Arbortech Ball Gouge | Popular Woodworking Magazine
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This accessory makes power carving grooves fast and fun.
Tool: Ball Gouge Buy now
MSRP: $ 109
T.The Arbortech ball gouge is one of the funniest tools I’ve used in recent times. Turn an angle grinder – a relatively rough woodworking tool – into a more precise tool that can still quickly absorb a lot of material.
The first thing I did was slip this slightly weird looking accessory onto my angle grinder, put on a safety suit and see what kind of damage I could do to a piece of firewood. I was expecting to have to deal with some kind of backlash or use a lot of muscle to get it to do what I wanted. But it wasn’t like that at all. Simply cut nice rounded stitches with a good deal of precision.
The annex itself consists of a 13⁄16Spherical head of diameter “with integrated and replaceable cutter fixed to a steel shaft. Attaches via threads to an angle grinder. The gouge is designed to fit most 4 “or 41⁄2”Grinders and work with speeds between 9,000 and 12,000 rpm.
The ring cutter is designed to self-sharpen during use. As the cutting edge cuts, the back edge is blued. This means that you can rotate the cutter to expose a new sharp edge a few times before needing to replace the blade (a replacement cutter costs around $ 30).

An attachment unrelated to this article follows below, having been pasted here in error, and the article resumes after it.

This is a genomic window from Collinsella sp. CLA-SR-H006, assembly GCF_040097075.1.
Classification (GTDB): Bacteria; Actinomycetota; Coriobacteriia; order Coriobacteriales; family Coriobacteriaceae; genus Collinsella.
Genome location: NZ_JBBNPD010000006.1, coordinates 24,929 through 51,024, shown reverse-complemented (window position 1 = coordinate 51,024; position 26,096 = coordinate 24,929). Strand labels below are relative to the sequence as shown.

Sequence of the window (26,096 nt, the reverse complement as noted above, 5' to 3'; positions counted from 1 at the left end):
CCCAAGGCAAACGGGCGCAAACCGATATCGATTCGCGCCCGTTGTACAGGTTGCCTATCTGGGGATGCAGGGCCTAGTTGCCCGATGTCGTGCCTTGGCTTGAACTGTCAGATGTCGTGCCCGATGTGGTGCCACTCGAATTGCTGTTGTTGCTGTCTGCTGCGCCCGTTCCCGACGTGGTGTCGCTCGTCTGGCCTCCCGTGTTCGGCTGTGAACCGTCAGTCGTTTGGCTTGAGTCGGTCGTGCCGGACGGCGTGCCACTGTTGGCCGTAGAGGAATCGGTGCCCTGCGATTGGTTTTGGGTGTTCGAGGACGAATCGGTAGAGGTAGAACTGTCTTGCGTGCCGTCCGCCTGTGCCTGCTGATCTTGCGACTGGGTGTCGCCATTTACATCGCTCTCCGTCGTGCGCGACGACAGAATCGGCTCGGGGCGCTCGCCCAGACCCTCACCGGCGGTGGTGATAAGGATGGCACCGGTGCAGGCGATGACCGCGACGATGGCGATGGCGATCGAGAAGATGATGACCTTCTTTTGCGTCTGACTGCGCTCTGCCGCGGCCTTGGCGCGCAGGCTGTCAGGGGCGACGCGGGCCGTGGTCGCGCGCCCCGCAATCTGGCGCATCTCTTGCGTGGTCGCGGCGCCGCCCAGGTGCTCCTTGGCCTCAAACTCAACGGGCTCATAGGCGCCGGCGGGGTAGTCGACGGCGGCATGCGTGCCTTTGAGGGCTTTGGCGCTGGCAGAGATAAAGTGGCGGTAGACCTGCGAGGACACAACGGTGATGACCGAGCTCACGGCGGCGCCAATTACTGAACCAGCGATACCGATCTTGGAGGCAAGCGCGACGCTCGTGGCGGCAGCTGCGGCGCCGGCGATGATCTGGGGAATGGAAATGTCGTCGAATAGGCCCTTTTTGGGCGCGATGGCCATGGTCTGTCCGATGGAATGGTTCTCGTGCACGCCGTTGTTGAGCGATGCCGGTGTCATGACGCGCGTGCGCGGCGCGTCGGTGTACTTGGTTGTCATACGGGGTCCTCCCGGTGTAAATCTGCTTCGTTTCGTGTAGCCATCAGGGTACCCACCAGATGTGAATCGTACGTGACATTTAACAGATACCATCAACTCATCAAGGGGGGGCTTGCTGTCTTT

My immediate thought with this gouge was to empty a stack of spoons. And he sure did a quick job! Compared to using a hand gouge or spoon and working by hand, it was (unsurprisingly) much faster. The spoons still needed some finishing work by hand, but I got to that point faster than I would have otherwise.
So I started digging a bigger piece of wood to make a serving dish. This took a little longer than a spoon bowl – in hindsight, I probably should have used a hatchet to get closer to the shape I was looking for before using the ball gouge. But it was still amazing how quickly I could create a usable form.
The last thing I tried was to create a patterned surface on a flat piece of football. This was more complicated than just hollowing out, especially getting a uniform and repeating pattern, but still a lot easier than I thought it would be.
You’ll want to make sure you’re using adequate protection – safety glasses, hearing protection – and that your workpiece is securely attached to a stable work surface. You will notice that the ball gouge does not create a lot of dust – it is mainly small chips. You will also need to make sure that you use the grinder’s auxiliary handle to always keep two hands on the tool. It makes tool control much easier and keeps your hands away from the rotary gouge. It’s not a trifling investment at around $ 110 for the tool, but once you start using it, the creative juices start flowing and you really start enjoying it.
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